1. Bar Rione

810 NW 12th Ave., 503-954-1014

Bar Rione turned a concrete box once occupied by a convenience store into a sophisticated cocktail party. Operating as the waiting room for Pearl Italian spot Piazza Italia, its décor is comparatively subdued, but that just makes the more modern features—like a teal braided chandelier that spreads across the ceiling canopy style—pop.

(Christine Dong)
(Christine Dong)

2. Bantam Tavern

922 NW 21st Ave., 503-274-9032.

Northwest 21st has no shortage of lowbrow boozers and upper-middle-class dining establishments. But there's little occupying the middle ground. For that reason, bargoers should be thoroughly grateful for Bantam Tavern. Recently opened by the owners of Prost, Stammtisch and Interurban, the diminutive space will immediately feel just right for anyone who's developed an allergy to the Nob Hill weekend meat market.

(Henry Cromett)
(Henry Cromett)

3. Rose City Book Pub

1329 NE Fremont St., 503-287-4801, rosecitybookpub.com.

It has all the makings of a Portland cliché: craft brews, staged poetry readings, rows of old and obscure books. But don't be deterred by appearances. The simple bar manages to fuse two of the city's trademarks—beer and used books—without a drop of pretension.

(Sage Brown)
(Sage Brown)

4. Botanist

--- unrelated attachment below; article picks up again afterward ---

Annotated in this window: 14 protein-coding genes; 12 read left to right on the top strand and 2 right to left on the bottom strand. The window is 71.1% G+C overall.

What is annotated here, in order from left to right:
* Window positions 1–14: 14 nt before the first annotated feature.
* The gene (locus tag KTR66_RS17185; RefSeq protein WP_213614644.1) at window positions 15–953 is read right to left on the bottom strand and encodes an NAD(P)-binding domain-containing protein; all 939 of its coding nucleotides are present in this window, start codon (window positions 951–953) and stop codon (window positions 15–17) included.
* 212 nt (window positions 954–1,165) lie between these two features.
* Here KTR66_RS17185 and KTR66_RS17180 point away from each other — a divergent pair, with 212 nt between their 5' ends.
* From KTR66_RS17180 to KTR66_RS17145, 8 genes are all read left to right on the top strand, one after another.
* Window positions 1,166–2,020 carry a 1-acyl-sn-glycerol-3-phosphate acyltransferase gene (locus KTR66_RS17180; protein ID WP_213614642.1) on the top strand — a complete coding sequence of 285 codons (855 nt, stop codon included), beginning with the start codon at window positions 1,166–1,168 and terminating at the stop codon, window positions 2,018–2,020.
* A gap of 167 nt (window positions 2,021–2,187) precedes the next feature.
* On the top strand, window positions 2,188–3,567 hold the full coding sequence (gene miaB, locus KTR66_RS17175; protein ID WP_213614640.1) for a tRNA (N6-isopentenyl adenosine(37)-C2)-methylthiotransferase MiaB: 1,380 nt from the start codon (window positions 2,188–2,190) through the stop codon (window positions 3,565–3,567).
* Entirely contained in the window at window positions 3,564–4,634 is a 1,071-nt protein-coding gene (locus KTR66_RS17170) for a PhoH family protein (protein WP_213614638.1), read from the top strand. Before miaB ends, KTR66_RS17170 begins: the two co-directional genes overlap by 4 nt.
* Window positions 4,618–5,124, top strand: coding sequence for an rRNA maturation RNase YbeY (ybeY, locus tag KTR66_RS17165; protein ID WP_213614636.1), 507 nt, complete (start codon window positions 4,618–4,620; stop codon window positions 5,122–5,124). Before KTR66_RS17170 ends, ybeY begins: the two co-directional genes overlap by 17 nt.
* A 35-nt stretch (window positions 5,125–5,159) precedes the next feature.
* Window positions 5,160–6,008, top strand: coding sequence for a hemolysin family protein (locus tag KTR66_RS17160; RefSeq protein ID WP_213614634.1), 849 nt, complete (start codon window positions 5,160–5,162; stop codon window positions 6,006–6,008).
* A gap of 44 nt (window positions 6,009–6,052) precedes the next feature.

1300 NW Lovejoy St., 971-533-8084, botanistbarpdx.com

At this sleek subterranean gin bar, veteran mixologist Robbie Wilson is spreading the joys of juniper berries to bargoers west of the Willamette. For those who know little of the details that distinguish one type of gin from another, the list of about a dozen $13 cocktails serves as a safe point of entry. As basic as it is, the Botanist G&T should be the go-to for anyone who's familiar with the timeless pleasure of a simple gin drink.

(Justin Katigbak)
(Justin Katigbak)

5. Benedictine Brewery

400 Humpert Lane NE, Mount Angel, 503-845-3030.

The monks at Mount Angel Abbey have been brewing beer for years, but they've only recently opened their own taproom. You won't find TV or even music there, leading to a profound appreciation of the complex ripple of flavors made possible by a strain of Belgian yeast. The approachable helles, both bready and effervescent, should be an instant crowd pleaser.